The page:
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House fiscal leader can’t rule out extended session on budget

Budget books for the fiscal 2025 budget proposed by Gov. Wes Moore (D). Photo by Bryan P. Sears.

The chair of the House Appropriations Committee said Tuesday he is not foreclosing on an extended legislative session as a disagreement with the Senate continues over a $1.2 billion tax and gaming package.

Both sides are scheduled to meet Wednesday afternoon though little if any headway appears to have been made.

House Appropriations Chair Ben Barnes (D-Prince George’s and Anne Arundel). Photo by Bryan P. Sears.

“I think the ball is in the Senate’s court. How a reasonable person would infer or not infer that, I think that’s for them to decide,” House Appropriations Chair Ben Barnes (D-Prince George’s and Anne Arundel) said during an impromptu meeting with reporters. “I don’t want to put into the universe that the House is standing here to say that we’re going to go to extra time. We don’t want to do that. What we want to do is we want to resolve these differences right here. Right now.”

When asked if that meant that he and other House leaders were ruling out the potential for an extended session, Barnes said: “I don’t think we could foreclose on that.”

The 90-day General Assembly session is scheduled to end at midnight on April 8.

House and Senate members of a budget conference committee were not scheduled to meet Tuesday following a short, sometimes terse meeting the day before.

In general, the House and Senate are largely in agreement on changes made to the $63 billion budget proposed by Gov. Wes Moore (D). The two chambers have largely left intact Moore’s proposal, which included no tax increases.

The House, citing concerns about looming operating budget shortfalls that top $3 billion in three years and another $3 billion in shortfalls in the Transportation Trust Fund, amended a $1.2 billion revenue package into a companion budget reconciliation bill.

Included in the House proposal is corporate combined tax reporting on worldwide income, iGaming and other fee and tax increases.

The Senate over the last three months remained steadfast in opposition to broad-based tax increases or gaming expansion.

“The Senate is where the Senate is,” Senate President Bill Ferguson (D-Baltimore City) said Tuesday.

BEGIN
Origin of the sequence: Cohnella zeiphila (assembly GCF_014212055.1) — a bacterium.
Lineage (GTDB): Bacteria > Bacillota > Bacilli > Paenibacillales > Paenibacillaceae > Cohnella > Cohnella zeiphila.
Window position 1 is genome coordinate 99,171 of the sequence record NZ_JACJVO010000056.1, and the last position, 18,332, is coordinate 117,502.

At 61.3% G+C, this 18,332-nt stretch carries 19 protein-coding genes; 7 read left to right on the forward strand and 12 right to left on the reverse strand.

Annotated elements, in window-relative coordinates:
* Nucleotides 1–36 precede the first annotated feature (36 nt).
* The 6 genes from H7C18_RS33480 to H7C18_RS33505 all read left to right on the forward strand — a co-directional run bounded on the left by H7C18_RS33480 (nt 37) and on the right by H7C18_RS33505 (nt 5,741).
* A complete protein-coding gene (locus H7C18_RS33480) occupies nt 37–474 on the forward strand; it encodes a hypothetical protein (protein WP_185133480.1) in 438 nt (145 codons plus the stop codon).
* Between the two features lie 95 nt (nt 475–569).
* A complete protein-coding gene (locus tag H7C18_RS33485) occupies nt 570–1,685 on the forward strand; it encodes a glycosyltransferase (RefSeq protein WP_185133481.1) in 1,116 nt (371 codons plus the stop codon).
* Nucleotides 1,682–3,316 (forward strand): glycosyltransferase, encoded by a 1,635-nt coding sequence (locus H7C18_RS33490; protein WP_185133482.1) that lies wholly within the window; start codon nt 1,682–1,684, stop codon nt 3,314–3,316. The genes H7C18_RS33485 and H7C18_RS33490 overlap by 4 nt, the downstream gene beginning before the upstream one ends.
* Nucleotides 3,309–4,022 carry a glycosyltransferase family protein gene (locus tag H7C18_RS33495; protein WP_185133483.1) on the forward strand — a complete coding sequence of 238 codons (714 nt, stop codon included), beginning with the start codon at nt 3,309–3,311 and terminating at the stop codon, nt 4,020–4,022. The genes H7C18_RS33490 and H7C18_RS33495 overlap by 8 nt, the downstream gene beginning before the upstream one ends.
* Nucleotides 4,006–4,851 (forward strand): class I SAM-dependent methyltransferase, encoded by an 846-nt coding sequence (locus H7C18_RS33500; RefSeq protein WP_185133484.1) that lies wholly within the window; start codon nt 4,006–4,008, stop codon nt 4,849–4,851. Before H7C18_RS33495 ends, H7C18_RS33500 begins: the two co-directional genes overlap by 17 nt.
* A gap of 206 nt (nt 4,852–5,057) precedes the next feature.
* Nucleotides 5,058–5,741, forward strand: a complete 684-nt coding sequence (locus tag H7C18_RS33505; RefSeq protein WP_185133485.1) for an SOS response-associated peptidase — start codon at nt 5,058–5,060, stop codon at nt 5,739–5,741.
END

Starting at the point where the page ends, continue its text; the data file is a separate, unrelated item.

Ferguson said the “sticking point” is putting hundreds of millions of dollars in new taxes “on the backs of Marylanders.”

“We’re ready to close the budget down today,” he said.

Senate social media accounts later pushed that sentiment out to the public, driving House leaders to meet with reporters.

Barnes said it is “hard to wrap it up in a day when you don’t want to conference until [Wednesday]. We’re ready to sit at a table to talk about the challenges facing the people in Maryland and to solve those and provide real solutions for what’s facing Marylanders.”

Senate Budget and Taxation Chair Sen. Guy Guzzone (D-Howard). File photo by Bryan P. Sears.

The two sides will attempt to reach an agreement Wednesday after Barnes and Senate Budget and Taxation Committee Chair Guy Guzzone (D-Howard) agreed to another meeting. Initially, it appeared Tuesday the two sides would not meet before the end of the week and not before there was a breakthrough in negotiations.

Guzzone confirmed agreeing to the meeting but said there is “no agreement on everything yet.”

The House and Senate missed a deadline on Monday to reach a deal. Because they failed to pass a new spending plan, Moore on Monday issued an executive order extending the legislative session by 10 days if the two sides cannot reach an accord by April 8.

If that were to happen, the General Assembly would continue meeting and could only work on the budget.

Such an order is not unusual, nor does it guarantee the legislature will go into an extended session.

Since 1992, governors have issued similar orders 20 times to extend legislative sessions because of the budget, according to the Department of Legislative Services.

The last time was in 2015 under then-Gov. Larry Hogan (R).

Former Gov. Martin O’Malley (D) issued similar orders in seven of his eight years in office.

Only twice — 1992 and 2012 — did the regular 90-day session end without an agreement on the budget.

In 2012, the legislature passed a budget but failed to agree on the companion reconciliation bill because of an ongoing disagreement over the authorization of a sixth casino. The session ended with a “doomsday” budget, which forced budget cuts to key programs because the necessary revenues hadn’t been allocated.

Days later, the House and Senate agreed to return in two special sessions. The first focused on passing the companion budget bill. The second, three months later, authorized a sixth casino site that paved the way for a gaming facility at National Harbor.


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House fiscal leader can’t rule out extended session on budget